You’re Invited …
to a Jewish Wedding or a Bar or Bat Mitzvah!
What You Need to Know
If you find yourself invited to a Jewish wedding or the Jewish coming of age ceremony known as a Bar Mitzvah or a Bat Mitzvah there are social considerations that will make you feel comfortable and a part of the festivities.
You’re Invited to a Jewish Wedding
For many modern Jewish couples who marry in the summer months or who live in warmer year-round climes, the ceremony will be held outdoors. However some ceremonies are conducted indoors in the synagogue or in a large venue such as a hotel ballroom. For modern Jews and for interfaith couples for whom it is important that family and friends feel included in the ceremony, you can expect that the ceremony will be conducted by a rabbi or co-officiated by a rabbi alongside clergy of another faith and that the ceremony will be conducted in English (or the native language of the bride and groom) accompanied by Hebrew prayers and blessings.
For many families, interfaith and inter cultural couples feature prominently among Jewish families and for this reason wedding couples often create a printed program explaining Jewish rituals and traditions, all in an effort to make all the guests feel comfortable and included.
When you arrive at the wedding venue, men are presented with a kipah/yarmulke to wear and in the modern tradition, some women wear them as well. For many the wearing of the kipah is optional but even if you are NOT Jewish it is a sign of respect to the bride and groom for men to accept and wear on their heads. And, when you take a kipah, do check inside. Often the names of the bride and groom are printed inside along with the wedding date, which means that you’ll have a lovely keepsake to take home with you.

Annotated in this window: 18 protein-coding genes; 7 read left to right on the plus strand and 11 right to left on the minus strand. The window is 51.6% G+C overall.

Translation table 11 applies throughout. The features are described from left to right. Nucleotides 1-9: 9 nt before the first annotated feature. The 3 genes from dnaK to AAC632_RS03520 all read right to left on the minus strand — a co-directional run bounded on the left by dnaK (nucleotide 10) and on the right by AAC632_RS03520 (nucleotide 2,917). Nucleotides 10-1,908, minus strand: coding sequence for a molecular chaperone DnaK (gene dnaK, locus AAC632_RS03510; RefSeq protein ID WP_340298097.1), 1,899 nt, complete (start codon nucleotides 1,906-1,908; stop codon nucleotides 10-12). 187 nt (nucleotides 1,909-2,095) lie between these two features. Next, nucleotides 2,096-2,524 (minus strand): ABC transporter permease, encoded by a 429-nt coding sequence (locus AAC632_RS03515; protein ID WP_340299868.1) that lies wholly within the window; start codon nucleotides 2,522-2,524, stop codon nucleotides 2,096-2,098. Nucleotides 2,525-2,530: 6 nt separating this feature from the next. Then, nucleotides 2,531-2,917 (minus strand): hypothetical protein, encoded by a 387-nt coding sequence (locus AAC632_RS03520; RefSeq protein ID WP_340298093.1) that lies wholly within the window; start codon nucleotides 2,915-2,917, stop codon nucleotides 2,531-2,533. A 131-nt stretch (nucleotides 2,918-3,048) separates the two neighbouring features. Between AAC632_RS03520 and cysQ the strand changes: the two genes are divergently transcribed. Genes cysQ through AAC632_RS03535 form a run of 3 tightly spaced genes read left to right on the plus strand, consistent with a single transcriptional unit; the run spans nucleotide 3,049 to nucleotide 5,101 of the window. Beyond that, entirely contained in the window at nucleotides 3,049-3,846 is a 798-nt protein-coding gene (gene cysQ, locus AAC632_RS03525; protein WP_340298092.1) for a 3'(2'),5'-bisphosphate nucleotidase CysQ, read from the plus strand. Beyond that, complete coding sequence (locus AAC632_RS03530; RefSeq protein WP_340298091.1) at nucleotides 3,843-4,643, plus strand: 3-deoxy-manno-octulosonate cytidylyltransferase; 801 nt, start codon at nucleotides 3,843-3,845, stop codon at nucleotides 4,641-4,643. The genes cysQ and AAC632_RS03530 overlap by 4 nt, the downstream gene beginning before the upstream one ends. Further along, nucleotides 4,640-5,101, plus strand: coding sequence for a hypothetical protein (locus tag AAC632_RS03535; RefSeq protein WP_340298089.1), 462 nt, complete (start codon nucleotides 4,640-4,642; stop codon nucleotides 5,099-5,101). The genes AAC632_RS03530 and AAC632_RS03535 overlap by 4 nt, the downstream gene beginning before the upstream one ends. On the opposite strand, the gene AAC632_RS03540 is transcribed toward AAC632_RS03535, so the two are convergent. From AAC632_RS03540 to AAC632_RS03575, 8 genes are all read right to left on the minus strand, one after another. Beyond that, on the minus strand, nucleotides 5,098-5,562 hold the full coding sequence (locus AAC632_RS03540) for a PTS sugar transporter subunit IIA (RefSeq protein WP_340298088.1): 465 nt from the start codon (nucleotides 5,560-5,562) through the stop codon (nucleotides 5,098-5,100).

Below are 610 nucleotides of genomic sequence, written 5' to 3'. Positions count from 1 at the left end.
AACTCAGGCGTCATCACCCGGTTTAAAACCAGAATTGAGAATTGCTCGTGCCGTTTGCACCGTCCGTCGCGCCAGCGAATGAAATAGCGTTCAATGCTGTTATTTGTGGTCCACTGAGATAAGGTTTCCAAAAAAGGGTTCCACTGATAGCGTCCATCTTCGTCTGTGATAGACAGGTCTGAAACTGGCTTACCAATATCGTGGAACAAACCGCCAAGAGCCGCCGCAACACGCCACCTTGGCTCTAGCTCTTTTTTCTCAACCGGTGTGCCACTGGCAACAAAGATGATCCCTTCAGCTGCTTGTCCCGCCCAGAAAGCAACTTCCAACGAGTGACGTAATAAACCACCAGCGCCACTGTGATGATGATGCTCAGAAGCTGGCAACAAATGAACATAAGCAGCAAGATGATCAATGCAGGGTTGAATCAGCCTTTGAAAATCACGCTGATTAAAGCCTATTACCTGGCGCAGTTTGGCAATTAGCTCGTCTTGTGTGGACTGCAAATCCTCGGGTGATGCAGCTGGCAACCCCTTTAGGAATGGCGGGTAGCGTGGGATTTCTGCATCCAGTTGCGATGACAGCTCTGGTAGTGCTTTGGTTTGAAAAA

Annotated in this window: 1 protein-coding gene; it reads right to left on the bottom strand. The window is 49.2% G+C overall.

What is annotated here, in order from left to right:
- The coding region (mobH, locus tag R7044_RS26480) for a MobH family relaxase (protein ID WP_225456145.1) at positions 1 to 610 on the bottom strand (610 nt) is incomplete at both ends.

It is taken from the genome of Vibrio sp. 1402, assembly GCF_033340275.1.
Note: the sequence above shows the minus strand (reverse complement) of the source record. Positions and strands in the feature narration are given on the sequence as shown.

Generally the Jewish wedding takes place under a chuppah or bridal canopy with the groom walking forward escorted by both parents. The wedding party follows and as the bride approaches, also escorted by both parents, the guests rise to greet the bride. Most Jewish weddings are 30- 45 minutes in length with the signing of the Jewish wedding document (“ketubah” in Hebrew) taking place either prior to the ceremony or under the chuppah during the ceremony. Either way the document is often shown to the guests by the witnesses who bring it forward as the rabbi makes the ketubah blessing.
There are two important moments in the Jewish wedding. The first is the solemn exchange of wedding rings. In the modern Jewish wedding this is the moment of marriage. Another memorable moment comes at the end of the ceremony when a glass is placed under the groom’s heel and he breaks the glass.